The 2- to 3-month bone development process involves 2 stages: osteoclasts break down and remove old bone (resorption); and osteoblasts build new bone (remodeling). Before age 30, bone remodeling outpaces bone resorption, as bones form. Eventually, absorption outpaces remodeling, and low bone mineral density (BMD) and deterioration of bone tissue?in a word, osteoporosis (Table 11-4)?increase fracture risk.1,5
Among women, bone loss accelerates after menopause: up to 20% of female bone loss occurs during the first 5 postmenopausal years.2 Bone loss occurs more slowly in men until after age 65, when the rate becomes similar to that in women.6 Osteoporosis may be primary (age-related) or secondary (eg, arising from medication use or diseases such as Crohn?s disease or hyperparathyroidism).5
Risk factors include increasing age, gender, ethnicity, body frame, and family history. Osteoporosis also is linked to inadequate calcium, vitamin D, and exercise; alcohol and tobacco use; and low estrogen levels in women and low testosterone levels in men. Additionally, risk increases with long-term glu-cocorticoid use and with the use of some anticonvulsants, barbiturates, gonadotropin-releasing hormone agents to treat endometriosis, aluminum-containing antacids, some antineoplastics, and excessive thyroid hormone.1
Osteoporosis is a silent disease. Although it frequently is diagnosed after fractures occur, height loss of >1 inch, back pain, spine curvature, or stooped posture also suggest osteoporosis and its possible consequences: multiple collapsed vertebrae and spine fractures.6 Dual-energy x-ray absorptiometry (DEXA) scan, the gold standard for measuring BMD, can detect bone loss of <1%.7 Although less precise than DEXA scans, peripheral quantitative ultrasound of the calcaneus (heel bone) often is used for screening.8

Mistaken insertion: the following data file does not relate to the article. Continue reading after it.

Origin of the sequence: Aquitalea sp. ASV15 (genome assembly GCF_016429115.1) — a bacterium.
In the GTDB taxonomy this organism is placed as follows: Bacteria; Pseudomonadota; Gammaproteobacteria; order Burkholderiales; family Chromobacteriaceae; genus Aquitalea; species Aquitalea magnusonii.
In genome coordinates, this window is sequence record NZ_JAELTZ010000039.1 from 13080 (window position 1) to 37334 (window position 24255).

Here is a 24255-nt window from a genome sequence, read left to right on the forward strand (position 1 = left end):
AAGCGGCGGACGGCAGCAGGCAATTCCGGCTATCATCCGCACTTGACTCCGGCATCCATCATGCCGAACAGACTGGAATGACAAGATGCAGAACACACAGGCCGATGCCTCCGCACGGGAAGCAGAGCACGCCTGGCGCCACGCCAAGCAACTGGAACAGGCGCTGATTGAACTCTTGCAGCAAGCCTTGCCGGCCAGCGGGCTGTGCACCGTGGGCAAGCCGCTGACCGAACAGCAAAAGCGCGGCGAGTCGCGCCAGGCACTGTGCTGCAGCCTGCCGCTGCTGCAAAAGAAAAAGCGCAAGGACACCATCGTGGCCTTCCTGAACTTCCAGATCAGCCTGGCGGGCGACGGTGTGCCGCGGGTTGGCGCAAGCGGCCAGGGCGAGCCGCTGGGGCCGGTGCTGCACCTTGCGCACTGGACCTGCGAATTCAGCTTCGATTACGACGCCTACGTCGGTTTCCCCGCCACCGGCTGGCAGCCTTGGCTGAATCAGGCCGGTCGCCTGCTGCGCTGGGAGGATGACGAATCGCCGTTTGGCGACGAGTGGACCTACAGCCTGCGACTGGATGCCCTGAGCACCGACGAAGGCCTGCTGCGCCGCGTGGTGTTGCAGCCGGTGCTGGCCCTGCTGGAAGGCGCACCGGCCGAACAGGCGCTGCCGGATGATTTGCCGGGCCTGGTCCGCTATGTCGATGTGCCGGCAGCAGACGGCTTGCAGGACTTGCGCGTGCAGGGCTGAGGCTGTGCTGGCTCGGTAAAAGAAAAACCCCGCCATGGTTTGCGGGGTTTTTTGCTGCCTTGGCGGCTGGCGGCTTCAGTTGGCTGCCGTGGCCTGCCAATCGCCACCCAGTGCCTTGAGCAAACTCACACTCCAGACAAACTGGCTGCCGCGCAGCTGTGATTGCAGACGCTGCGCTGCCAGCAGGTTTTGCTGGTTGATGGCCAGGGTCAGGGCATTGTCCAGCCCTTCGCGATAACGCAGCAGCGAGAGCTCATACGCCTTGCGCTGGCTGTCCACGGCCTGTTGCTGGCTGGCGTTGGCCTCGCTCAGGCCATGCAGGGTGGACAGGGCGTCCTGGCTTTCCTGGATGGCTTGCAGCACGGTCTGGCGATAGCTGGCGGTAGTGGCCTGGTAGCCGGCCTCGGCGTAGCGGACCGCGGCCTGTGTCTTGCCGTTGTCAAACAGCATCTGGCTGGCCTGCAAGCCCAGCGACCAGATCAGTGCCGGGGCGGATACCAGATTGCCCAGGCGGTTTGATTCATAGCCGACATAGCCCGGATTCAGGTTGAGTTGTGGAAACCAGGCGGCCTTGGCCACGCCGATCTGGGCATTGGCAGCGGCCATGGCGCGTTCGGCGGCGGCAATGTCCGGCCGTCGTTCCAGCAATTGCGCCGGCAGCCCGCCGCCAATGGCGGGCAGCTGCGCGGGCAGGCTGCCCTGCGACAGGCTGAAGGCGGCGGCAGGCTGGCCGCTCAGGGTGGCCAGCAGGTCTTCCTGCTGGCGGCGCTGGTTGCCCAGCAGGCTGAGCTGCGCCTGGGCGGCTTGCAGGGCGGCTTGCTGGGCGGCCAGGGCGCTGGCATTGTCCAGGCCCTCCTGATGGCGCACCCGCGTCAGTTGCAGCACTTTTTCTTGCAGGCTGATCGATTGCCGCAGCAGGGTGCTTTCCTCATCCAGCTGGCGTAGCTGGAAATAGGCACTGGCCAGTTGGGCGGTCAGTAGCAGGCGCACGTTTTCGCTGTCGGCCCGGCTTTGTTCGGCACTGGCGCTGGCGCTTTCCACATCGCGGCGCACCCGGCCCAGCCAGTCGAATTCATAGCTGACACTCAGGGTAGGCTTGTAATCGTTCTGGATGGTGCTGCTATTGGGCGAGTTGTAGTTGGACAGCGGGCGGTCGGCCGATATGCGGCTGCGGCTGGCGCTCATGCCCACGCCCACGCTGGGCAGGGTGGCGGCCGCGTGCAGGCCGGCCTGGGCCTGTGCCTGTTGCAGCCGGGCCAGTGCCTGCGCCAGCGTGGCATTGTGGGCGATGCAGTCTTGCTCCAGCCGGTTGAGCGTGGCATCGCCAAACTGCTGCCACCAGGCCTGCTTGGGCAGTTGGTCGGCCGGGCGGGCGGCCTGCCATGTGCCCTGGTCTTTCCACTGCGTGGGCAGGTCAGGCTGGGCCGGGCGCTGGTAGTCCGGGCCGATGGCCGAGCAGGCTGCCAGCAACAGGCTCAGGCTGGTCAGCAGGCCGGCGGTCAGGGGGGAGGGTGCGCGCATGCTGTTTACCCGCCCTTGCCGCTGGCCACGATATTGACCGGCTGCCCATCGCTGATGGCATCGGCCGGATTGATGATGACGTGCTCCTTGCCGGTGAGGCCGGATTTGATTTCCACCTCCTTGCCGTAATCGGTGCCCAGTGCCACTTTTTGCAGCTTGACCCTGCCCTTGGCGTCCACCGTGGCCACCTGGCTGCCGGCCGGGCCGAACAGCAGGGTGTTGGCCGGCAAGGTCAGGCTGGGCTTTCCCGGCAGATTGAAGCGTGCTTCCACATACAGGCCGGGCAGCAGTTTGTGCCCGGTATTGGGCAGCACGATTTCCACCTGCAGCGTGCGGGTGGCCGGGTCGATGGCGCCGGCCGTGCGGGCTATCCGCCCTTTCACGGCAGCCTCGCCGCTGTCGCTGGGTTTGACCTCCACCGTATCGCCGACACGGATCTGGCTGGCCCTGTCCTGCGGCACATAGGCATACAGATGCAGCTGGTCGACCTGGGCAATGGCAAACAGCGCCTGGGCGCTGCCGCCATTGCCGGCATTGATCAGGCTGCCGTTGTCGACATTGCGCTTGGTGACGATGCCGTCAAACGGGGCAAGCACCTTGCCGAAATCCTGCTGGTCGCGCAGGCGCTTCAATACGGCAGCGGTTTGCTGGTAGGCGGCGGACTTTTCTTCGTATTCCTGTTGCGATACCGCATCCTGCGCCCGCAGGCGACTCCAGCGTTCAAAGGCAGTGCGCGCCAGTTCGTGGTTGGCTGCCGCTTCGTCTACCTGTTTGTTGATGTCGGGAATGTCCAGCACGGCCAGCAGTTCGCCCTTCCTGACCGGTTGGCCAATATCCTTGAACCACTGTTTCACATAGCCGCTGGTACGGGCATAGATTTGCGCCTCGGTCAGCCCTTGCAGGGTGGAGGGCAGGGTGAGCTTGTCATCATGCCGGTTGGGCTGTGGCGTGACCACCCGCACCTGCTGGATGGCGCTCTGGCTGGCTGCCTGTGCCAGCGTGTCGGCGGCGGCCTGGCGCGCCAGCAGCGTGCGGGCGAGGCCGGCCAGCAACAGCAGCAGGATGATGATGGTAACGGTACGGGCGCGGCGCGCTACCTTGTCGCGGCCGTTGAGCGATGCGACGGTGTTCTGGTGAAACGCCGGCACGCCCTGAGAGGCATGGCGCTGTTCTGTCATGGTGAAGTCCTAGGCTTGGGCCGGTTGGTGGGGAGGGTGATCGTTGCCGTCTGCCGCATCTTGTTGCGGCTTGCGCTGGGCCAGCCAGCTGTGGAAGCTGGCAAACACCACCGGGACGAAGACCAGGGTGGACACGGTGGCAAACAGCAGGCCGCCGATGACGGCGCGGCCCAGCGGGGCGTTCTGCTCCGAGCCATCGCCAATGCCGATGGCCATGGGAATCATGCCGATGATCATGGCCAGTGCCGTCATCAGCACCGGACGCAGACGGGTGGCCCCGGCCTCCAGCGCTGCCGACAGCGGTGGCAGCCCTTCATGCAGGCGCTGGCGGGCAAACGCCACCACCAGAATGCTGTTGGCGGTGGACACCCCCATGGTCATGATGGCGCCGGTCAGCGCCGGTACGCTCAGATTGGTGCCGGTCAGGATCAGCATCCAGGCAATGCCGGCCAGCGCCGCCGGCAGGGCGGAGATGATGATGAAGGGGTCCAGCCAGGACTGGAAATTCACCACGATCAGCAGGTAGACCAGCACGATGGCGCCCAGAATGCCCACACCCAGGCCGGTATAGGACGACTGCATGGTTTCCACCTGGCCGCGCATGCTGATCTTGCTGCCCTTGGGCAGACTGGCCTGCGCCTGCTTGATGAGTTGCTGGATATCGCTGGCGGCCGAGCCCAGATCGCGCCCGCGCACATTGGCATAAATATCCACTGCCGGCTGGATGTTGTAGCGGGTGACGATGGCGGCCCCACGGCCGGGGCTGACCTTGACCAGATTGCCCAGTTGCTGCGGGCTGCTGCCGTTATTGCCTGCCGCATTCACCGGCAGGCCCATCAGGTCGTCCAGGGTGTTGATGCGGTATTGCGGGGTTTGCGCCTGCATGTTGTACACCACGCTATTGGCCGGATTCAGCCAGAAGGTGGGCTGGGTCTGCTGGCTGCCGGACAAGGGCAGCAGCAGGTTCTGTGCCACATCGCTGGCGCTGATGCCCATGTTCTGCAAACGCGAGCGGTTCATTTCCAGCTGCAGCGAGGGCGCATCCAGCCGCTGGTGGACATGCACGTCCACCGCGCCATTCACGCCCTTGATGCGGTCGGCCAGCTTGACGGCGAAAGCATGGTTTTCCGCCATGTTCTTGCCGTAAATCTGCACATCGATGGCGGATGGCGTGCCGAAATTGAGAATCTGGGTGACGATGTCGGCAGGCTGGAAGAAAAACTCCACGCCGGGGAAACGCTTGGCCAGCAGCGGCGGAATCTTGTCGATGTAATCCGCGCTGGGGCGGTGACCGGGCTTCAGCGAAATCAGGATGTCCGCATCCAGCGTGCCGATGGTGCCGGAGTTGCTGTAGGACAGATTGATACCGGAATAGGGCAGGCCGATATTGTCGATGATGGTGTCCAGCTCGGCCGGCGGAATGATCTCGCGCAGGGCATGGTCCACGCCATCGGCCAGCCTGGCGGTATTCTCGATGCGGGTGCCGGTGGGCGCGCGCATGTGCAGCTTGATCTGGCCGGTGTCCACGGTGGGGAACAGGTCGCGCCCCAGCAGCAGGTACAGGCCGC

Estrogen therapy, once the mainstay for slowing age-related bone thinning, is still considered a viable treatment. The FDA recommends hormone treatment, employing the smallest doses possible after carefully assessing patient-specific benefits and risks.4
Oral bisphosphonates decrease bone resorption and are today?s preferred treatment.4 Pharmacists should counsel patients pointedly that they must continue to take calcium and vitamin D while taking bisphosphonates. Raloxifene, a selective estrogen receptor modulator approved for use in postmenopausal women, slows bone loss and reduces spine (but not hip) fractures. Calcitonin, a synthetic thyroid hormone, increases spinal bone density, but its impact on fractures remains unknown.
Teriparatide, a parathyroid hormone analog, is the only agent specially approved for stimulating new bone growth. The FDA recommends using it for >2 years until the long-term impact has been assessed. Combination therapy with teriparatide is not recommended.4 The bisphosphonates pamidronate and zoledronic acid are given intravenously only; etidronate and tilu-dronate are used for other bone-resorption concerns (Paget?s disease, heterotopic ossification, etc) but not garden-variety osteoporosis; and min-odronate is investigational.4,9 Researchers are still investigating the ideal treatment duration. Long-term bisphosphonate use may inhibit microdamage repair, cause excessive mineralization, and increase micro-cracks.4,9